In recent weeks, Iran and Venezuela have been making news concerning their efforts to establish a sovereign national cryptocurrency. At first glance, their undertaking might look like an appetizing venture. However, it is sure to quickly follow in the footsteps of their fiat predecessors. Without improving their economies, it does not matter what form their currency takes.
Even though there are a number positives surrounding digitizing their national currency via blockchain technology, in the end, these two countries are creating one big ‘work-around’ in trying to circumvent US sanctions and SWIFT (Society for Worldwide Interbank Financial Telecommunications). In this article, my goal is to point out that what Iran and Venezuela are undertaking is just digitizing their own inflated currencies, while avoiding their real economic problem. But first, let’s recap what the two countries are doing.
The rial, Iran’s national fiat currency, has been steadily collapsing. Since 2014, the rial has lost more than 50% of its value to the US dollar. Some have deemed its most recent 6-month trend “a classic death spiral.”
Last week, the Informatics Services Corporation (ISC) revealed Iran’s plan to fight this inflation in the form of a national cryptocurrency. The unnamed cryptocurrency is being handled by the Central Bank of Iran, backed by the rial and developed on the Linux Hyperledger Fabric technology.
The plan consists of two phases. The first phase involves the digital rial to be used as an interbank payment mechanism. The second phase is to create a local payment medium. “The infrastructure is supposed to be as an ecosystem available for Iranian banks and active companies in cryptocurrencies area after being tested and reviewed,” IBENA reported.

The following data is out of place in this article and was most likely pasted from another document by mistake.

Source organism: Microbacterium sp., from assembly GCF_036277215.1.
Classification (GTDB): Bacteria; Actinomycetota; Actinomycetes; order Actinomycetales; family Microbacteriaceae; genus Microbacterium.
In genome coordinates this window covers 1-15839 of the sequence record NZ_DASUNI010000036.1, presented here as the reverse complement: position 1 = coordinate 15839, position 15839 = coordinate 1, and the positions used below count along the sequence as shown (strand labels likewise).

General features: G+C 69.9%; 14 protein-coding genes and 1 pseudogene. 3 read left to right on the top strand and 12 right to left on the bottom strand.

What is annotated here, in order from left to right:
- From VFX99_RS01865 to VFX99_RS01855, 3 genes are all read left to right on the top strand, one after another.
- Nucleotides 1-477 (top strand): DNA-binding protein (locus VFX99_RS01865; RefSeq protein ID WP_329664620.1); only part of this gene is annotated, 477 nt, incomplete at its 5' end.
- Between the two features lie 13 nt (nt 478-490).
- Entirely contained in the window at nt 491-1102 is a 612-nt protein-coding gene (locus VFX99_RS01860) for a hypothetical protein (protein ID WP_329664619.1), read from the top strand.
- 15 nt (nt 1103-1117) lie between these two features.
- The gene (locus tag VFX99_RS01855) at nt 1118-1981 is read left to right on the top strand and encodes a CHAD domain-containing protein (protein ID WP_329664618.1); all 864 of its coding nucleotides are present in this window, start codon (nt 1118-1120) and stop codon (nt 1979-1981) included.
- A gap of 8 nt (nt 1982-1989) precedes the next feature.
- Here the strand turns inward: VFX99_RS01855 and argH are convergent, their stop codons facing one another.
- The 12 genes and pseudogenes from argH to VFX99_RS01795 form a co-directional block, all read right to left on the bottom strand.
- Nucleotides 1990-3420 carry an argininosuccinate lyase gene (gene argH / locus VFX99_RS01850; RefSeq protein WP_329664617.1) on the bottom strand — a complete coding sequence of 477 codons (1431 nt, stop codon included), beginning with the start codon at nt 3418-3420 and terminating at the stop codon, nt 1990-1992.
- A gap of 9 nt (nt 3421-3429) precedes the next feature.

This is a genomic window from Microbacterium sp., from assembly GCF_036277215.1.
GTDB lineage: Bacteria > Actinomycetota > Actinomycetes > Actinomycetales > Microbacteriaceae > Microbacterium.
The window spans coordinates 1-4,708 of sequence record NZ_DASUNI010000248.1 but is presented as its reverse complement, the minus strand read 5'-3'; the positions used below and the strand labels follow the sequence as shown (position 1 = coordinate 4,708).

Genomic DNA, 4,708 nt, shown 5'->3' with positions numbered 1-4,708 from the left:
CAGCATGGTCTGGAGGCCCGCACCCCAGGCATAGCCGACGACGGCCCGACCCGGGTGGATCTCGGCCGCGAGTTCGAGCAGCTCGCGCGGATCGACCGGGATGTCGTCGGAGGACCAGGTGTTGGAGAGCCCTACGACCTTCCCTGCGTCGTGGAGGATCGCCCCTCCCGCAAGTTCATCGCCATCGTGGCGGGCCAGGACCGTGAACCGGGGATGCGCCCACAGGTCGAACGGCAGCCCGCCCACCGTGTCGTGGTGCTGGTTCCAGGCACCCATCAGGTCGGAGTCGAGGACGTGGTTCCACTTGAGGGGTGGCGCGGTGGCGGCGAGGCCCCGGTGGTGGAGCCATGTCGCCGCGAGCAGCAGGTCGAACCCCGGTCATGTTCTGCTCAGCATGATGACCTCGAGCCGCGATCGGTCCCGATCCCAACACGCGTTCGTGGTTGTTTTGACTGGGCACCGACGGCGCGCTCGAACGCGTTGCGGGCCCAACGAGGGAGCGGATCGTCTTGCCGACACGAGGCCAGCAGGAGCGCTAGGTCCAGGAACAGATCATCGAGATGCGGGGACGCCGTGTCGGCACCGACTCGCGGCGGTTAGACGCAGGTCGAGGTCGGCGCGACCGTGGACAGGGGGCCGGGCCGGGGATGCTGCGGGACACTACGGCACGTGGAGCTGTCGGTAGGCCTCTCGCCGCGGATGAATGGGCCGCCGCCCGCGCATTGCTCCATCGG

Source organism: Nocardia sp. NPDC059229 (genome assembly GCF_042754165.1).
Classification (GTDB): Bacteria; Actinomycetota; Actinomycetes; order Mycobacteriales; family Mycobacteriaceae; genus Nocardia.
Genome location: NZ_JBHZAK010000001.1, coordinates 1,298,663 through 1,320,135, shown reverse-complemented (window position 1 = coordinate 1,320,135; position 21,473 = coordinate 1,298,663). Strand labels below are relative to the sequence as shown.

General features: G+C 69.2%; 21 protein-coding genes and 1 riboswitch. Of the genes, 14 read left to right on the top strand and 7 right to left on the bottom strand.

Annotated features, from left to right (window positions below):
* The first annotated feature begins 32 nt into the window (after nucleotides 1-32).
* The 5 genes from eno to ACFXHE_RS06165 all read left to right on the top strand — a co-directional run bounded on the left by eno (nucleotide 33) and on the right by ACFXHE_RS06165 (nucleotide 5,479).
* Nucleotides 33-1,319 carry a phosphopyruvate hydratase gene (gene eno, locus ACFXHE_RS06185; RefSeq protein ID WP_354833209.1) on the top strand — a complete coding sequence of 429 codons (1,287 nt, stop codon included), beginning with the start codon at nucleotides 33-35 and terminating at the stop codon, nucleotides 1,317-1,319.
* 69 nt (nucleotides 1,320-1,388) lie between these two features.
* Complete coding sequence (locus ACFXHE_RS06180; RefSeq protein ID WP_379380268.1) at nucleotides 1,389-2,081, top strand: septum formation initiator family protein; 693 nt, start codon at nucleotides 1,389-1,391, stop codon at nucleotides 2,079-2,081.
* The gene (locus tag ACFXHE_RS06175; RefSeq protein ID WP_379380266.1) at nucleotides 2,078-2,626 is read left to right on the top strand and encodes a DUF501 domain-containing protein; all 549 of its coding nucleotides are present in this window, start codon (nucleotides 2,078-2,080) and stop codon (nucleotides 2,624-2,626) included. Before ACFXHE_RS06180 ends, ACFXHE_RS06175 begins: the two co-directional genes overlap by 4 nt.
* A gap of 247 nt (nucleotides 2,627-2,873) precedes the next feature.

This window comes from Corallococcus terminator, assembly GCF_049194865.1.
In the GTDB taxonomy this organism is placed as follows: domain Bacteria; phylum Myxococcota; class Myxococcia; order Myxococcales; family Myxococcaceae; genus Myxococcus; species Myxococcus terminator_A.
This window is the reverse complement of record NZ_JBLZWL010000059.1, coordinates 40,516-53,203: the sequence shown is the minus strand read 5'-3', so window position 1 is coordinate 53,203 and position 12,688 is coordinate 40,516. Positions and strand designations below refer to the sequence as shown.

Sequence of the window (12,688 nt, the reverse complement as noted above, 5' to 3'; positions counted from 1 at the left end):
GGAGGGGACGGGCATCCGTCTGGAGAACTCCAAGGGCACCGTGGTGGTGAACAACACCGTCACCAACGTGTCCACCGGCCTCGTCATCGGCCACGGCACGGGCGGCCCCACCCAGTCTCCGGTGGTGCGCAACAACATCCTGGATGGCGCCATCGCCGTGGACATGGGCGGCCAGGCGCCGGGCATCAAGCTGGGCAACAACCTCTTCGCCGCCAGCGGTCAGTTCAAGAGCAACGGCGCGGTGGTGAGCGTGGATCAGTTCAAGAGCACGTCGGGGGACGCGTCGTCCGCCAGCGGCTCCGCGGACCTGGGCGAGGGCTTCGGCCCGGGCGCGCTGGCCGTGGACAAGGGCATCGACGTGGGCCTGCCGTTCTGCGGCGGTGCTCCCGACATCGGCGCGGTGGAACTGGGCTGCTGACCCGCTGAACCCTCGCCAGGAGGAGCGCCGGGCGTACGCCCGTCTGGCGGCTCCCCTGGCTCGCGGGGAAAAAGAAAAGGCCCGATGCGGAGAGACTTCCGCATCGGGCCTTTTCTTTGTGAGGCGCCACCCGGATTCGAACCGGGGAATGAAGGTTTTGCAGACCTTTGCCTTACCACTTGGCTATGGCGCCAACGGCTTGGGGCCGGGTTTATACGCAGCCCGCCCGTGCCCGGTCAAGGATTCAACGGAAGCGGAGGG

Viewed in a silo, it is a bit odd for a country to develop its own virtual currency when it bars its citizens from participating in crypto-related activities. However, you don’t have to make a large leap to see that the plan is centered around combating US led economic sanctions. Utilizing blockchain technology for international payments between governments allows Iran to circumvent the SWIFT network. Thus, utilizing a blockchain network rather than SWIFT opens Iran back up to international financing.
Venezuela and their president, Nicolás Maduro, have a bit of a head-start on Iran’s national cryptocurrency. Back in December of 2017, President Maduro announced that Venezuela would introduce their national cryptocurrency named Petro. Maduro stated that Petro would be backed by the country’s reserves of oil, gasoline, gold and diamonds. Similar to Iran, this was a direct result of their national fiat currency at the time, the Bolivar Fuerte (which has since been replaced by the ‘Sovereign Bolivar’), being devalued by as much as 95% to the USD.
Petro, which officially launched in February of 2018, shares many of the same characteristics as its Iranian counterpart. Its controlled by the government, backed by state-owned assets, and a mechanism to access different forms of international financing. Similar to Iran, this is all being done while attempting to avoiding US sanctions as well.
To put it bluntly, these two “national cryptocurrencies” are just digital forms of their inflated rial and bolivar. This will eventually catch up with the two countries. By centralizing their national cryptocurrencies, and basing them on national assets, it just provides temporary float to further economic inflation.
The unspoken purpose behind these ventures is valid. Utilizing blockchain technology does create a work-around allowing Iran and Venezuela access to international financing, while avoiding SWIFT and US sanctions. However, by just digitizing their currency and basing it on their own economic assets does not solve the problem. Until their economies improve, it doesn’t matter if they use fiat or crypto. Inflation doesn’t care what form your currency is in.